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Photojournalism in a Digital Age

Featured Pro  Photographer: Ami Vitale

Ami Vitale

Photographer Q & A


In this age of digital media, how do you get your images in front of the people who can affect change?

The medium is changing and video is now playing a much bigger role in what we do. Cameras like the one I carry can shoot high-definition video and this can enhance our abilities as storytellers. This is already playing a big role in my future, so I'm grateful I made the jump into learning a new skill as a filmmaker. In a time when media is struggling and searching for a new path, I'm finding that I am busier than ever telling meaningful stories in new ways for a variety of outlets. It's an exciting time to be a photographer and journalist and this new skill can create more opportunity for all of us. The old models of business are in crisis, but opportunities lie ahead if we redefine ourselves and embrace the new technologies.

You often travel to countries impacted by extreme climate changes. Share an example how you approach this kind of issue as a photojournalist.

On one trip I traveled to Bangladesh, where every year more than a half a million people are forced to migrate because of this coastal country's vulnerability to increasingly erratic weather patterns. For such a densely populated country, the effects of rising sea levels and floods from the Himalayas are disastrous. After covering many different kinds of issues and conflicts for years, it has become obvious that the issue of climate change is perhaps one of biggest challenges ahead. It is also deeply connected to so many other problems like poverty, dwindling resources, and conflicts across the planet.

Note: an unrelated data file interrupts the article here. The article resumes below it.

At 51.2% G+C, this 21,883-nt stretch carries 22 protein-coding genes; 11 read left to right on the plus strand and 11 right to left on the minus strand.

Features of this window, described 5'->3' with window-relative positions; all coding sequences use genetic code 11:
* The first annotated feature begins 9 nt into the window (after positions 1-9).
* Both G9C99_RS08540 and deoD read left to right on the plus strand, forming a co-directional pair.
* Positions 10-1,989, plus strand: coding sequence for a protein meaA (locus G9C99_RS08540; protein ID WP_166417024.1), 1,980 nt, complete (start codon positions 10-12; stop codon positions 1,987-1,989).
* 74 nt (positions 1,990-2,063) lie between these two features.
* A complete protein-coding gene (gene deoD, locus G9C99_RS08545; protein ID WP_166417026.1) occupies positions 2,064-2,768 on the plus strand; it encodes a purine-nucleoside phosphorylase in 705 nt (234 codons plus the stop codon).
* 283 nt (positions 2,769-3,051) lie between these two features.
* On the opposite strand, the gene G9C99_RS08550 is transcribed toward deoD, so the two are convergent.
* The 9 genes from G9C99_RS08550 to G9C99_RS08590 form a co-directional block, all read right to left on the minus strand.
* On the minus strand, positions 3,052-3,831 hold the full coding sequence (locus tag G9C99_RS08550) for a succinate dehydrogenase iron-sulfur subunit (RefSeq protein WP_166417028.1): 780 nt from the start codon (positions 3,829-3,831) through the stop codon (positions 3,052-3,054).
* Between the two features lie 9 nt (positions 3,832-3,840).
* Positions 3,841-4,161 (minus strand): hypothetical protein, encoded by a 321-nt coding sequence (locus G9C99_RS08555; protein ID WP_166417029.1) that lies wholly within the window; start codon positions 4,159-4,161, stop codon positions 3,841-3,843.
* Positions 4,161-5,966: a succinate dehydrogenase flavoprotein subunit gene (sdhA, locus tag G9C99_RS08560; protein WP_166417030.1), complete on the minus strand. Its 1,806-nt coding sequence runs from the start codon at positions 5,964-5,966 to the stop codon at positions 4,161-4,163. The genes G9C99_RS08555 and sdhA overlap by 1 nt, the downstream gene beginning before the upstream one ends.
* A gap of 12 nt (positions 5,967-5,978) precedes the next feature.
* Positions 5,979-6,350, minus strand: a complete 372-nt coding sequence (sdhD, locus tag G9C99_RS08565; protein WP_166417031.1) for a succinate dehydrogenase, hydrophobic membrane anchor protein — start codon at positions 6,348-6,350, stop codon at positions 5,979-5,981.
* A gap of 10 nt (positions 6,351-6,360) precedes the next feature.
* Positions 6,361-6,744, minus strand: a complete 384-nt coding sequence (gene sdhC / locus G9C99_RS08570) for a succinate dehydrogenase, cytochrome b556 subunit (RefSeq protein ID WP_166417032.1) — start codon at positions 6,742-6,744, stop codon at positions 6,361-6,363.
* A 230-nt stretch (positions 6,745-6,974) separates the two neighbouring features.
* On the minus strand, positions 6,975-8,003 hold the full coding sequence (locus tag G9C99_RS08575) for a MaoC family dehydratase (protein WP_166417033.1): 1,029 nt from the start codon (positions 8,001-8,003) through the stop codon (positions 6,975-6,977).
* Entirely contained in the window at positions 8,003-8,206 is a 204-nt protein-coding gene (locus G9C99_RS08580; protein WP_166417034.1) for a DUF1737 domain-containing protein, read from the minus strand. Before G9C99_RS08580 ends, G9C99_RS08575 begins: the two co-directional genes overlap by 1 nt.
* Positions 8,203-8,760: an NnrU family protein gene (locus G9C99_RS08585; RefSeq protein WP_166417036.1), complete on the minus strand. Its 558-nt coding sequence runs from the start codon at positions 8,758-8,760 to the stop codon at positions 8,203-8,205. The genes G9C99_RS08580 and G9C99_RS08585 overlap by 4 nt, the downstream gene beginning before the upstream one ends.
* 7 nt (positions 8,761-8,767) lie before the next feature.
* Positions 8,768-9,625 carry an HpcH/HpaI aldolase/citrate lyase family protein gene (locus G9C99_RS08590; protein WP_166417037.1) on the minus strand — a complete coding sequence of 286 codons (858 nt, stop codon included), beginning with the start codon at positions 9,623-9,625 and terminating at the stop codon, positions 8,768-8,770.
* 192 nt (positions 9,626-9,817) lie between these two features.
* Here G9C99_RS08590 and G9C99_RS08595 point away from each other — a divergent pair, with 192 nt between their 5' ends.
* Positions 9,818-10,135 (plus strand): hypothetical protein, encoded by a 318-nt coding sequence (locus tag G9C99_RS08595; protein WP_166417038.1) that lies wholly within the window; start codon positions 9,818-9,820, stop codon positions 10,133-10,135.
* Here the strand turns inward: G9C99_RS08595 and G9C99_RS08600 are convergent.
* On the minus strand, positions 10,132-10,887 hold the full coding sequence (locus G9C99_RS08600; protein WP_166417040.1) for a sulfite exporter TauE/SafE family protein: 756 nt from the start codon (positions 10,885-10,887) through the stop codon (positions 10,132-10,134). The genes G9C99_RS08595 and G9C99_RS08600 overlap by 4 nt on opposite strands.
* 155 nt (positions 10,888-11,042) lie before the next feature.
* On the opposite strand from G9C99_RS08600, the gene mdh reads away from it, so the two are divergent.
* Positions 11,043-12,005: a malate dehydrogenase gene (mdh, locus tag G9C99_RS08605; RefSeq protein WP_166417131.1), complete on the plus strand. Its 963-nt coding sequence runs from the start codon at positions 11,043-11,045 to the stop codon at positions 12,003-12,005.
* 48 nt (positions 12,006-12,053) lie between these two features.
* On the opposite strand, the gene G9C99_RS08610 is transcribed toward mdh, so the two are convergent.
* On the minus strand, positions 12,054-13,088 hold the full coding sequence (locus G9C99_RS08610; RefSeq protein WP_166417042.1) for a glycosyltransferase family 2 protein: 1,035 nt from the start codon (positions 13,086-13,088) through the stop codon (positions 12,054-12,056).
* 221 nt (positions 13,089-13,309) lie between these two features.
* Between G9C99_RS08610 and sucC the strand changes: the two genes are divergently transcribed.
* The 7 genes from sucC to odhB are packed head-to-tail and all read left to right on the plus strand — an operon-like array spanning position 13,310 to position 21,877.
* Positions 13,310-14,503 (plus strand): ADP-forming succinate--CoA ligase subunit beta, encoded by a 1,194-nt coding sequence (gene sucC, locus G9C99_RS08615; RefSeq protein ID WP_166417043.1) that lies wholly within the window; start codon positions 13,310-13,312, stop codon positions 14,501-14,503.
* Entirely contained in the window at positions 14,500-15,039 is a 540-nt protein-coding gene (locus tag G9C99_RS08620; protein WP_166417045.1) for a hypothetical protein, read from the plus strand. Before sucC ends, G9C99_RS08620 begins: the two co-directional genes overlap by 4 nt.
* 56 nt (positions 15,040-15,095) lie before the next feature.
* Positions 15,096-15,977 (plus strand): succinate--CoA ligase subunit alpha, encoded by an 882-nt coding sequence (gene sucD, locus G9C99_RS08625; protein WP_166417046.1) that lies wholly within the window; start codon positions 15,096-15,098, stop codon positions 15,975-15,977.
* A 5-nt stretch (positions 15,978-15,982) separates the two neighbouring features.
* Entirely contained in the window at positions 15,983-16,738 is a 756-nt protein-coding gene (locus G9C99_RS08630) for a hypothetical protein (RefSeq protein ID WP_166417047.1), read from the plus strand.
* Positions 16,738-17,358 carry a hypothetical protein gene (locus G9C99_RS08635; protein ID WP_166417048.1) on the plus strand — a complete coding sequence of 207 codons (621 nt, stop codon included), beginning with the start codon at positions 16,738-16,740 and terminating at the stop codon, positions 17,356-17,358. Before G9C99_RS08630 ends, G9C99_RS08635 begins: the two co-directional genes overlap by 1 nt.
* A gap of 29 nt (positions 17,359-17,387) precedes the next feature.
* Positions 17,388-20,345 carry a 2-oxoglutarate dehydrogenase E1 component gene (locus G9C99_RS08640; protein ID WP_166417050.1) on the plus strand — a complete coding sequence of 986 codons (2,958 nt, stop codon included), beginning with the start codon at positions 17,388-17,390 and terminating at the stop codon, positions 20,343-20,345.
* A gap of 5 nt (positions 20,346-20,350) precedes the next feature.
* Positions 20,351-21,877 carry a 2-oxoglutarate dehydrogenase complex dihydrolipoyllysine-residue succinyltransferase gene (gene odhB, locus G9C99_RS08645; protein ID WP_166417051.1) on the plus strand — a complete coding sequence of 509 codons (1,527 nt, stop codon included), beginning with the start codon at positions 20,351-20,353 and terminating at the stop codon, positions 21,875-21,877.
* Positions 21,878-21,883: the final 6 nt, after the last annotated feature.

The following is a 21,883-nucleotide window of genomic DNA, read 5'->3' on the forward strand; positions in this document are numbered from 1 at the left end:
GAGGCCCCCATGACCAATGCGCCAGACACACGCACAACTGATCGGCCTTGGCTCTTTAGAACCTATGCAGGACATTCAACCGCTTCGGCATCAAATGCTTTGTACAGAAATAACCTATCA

How do the people you meet influence your work?

I met a family who had not eaten for days because their rice fields and food stocks had been submerged. They were sleeping inside homes on top of beds on stilts. Outside the water was up to their chests. And when they had food, they would cook it on the roofs or on top of their beds. It is the ultimate struggle to stay alive there. I felt a responsibility to them, to tell their story with the dignity and grace that they shared with me. My job is not about making beautiful images, it's about promoting understanding. I believe that we have a strong interest in better understanding one another and must seek solutions for our seemingly intractable global problems.

What gear do you carry on your travels to remote or challenging locations?

Mainly, I like to travel lightly and bring two Nikon® D3 bodies, 24-70mm and 70-200mm lenses, two SB800 flashes, a microphone, and a tripod. And I like to carry gifts. It's the minimal that I can do, to share small tokens of thanks for the countless people who give so much to make sure that I am safe and travel well.


Find out where Ami Vitale is in the world and share in her adventures on her blog: http://www.amivitale.com and Thelon Expedition site at http://www.nature.org



Ami's Gear

AmiVitale_Bags

"I often travel in challenging terrain, from the subarctic to the high-altitude Himalayas. For years, it was difficult to find the right bags to carry my equipment safely—they were too bulky or too small for my gear. I use the Pro Roller x200—which fits in overhead baggage compartments in even the smallest planes. And I use the Pro Runner 300 AW—which allows me to carry my gear in a compact way during tough assignments. They help me deal with travel-size restrictions and help disguise the fact that I'm a photographer carrying a lot of expensive gear."
Ami Vitale






Story Links


Ami Vitale
http://www.amivitale.com

Thelon Expedition site
http://www.nature.org

Photojournalist and filmmaker Ami Vitale has traveled to more than 75 countries to document people, cultures and landscapes for prestigious international magazines including National Geographic, among many others. She has garnered multiple awards from World Press Photos, earned the Daniel Pearl Award for Outstanding Reporting, won Magazine Photographer of the Year award, and been recognized as one of 30 image makers of the future. Her images are currently exhibited by museums and organizations such as United Nations, Human Rights Watch, Oxfam and the Nature Conservancy..










 


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